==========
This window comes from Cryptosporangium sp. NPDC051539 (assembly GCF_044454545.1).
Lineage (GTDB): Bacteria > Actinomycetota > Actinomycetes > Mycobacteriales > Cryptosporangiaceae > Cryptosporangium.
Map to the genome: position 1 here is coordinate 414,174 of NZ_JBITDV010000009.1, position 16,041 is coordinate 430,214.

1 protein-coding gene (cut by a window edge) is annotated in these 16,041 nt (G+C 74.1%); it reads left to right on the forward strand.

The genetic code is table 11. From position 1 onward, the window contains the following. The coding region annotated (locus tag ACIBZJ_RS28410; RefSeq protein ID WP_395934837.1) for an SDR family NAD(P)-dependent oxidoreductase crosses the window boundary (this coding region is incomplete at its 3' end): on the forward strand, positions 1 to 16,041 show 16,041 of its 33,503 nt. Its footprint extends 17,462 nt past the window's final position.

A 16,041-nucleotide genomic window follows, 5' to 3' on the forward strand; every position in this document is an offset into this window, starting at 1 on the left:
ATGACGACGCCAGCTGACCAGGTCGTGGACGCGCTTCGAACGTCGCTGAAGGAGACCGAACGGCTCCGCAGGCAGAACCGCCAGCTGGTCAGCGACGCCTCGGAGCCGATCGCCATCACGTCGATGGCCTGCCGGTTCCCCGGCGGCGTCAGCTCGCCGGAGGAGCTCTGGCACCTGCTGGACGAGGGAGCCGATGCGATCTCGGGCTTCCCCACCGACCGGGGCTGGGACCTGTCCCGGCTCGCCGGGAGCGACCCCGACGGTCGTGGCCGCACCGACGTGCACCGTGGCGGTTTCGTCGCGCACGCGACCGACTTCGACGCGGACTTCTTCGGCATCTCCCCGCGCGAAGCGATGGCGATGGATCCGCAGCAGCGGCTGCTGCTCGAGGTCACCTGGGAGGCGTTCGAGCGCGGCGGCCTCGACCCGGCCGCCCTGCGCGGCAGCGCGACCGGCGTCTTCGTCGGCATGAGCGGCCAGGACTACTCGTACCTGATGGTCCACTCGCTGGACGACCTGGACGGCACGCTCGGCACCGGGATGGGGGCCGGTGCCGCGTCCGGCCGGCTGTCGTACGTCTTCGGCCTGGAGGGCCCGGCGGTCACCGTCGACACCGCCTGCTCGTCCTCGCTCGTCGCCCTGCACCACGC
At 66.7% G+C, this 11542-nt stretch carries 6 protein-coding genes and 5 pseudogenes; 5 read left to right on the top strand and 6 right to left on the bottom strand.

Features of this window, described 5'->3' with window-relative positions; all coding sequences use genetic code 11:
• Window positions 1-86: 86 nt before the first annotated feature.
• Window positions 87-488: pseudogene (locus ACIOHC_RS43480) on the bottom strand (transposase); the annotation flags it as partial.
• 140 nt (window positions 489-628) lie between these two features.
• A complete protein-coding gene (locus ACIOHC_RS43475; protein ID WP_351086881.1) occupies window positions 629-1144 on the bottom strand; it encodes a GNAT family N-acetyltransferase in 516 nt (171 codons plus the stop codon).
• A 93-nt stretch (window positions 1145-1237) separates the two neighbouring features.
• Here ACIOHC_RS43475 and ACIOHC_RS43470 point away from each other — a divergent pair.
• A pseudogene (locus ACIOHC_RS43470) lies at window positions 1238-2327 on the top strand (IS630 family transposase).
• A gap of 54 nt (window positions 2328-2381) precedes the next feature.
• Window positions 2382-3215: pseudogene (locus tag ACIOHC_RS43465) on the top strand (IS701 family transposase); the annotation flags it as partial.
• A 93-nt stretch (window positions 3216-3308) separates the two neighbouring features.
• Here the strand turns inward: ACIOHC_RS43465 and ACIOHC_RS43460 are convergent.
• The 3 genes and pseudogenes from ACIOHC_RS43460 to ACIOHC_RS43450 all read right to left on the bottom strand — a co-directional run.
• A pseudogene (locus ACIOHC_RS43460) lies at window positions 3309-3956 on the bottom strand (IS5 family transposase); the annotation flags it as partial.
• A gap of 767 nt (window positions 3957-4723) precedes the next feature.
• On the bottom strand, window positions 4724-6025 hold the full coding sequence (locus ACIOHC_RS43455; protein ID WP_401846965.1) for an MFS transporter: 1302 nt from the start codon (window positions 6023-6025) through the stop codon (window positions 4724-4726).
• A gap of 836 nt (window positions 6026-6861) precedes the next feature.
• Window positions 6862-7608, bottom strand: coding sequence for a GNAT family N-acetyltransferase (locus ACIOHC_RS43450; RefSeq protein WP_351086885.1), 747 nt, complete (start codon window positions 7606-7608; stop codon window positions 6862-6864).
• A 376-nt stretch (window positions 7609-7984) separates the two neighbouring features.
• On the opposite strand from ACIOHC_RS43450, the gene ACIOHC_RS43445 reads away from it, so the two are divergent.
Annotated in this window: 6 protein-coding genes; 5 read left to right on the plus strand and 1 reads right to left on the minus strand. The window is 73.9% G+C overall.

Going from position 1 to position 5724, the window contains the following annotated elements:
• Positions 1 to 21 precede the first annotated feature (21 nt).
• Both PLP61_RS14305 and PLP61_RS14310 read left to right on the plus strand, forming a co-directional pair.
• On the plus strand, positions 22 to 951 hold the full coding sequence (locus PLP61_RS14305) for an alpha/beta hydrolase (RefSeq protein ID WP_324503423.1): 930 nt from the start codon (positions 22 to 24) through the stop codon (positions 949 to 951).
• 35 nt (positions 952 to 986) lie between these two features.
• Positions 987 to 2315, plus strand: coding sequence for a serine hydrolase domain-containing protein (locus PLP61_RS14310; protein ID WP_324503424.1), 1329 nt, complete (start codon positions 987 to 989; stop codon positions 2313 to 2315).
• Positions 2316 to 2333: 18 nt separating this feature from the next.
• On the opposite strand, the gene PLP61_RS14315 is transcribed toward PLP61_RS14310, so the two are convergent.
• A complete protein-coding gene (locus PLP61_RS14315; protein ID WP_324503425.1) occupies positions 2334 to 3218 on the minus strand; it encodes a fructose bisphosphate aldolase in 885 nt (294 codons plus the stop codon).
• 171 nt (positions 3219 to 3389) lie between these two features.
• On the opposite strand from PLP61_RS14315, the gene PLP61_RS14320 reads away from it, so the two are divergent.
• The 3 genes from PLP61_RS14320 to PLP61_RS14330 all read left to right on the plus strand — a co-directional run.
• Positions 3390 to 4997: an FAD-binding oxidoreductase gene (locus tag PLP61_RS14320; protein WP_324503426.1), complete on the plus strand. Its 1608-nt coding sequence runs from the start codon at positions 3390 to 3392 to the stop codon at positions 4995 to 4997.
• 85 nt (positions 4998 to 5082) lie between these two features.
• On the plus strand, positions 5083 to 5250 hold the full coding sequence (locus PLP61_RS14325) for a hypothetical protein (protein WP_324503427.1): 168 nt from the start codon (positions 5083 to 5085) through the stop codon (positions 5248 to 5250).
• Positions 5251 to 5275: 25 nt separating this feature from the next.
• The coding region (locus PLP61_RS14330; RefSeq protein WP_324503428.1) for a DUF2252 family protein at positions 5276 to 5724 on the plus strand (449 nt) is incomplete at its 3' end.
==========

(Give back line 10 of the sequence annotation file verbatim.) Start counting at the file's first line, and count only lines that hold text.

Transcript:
• Window positions 1-86: 86 nt before the first annotated feature.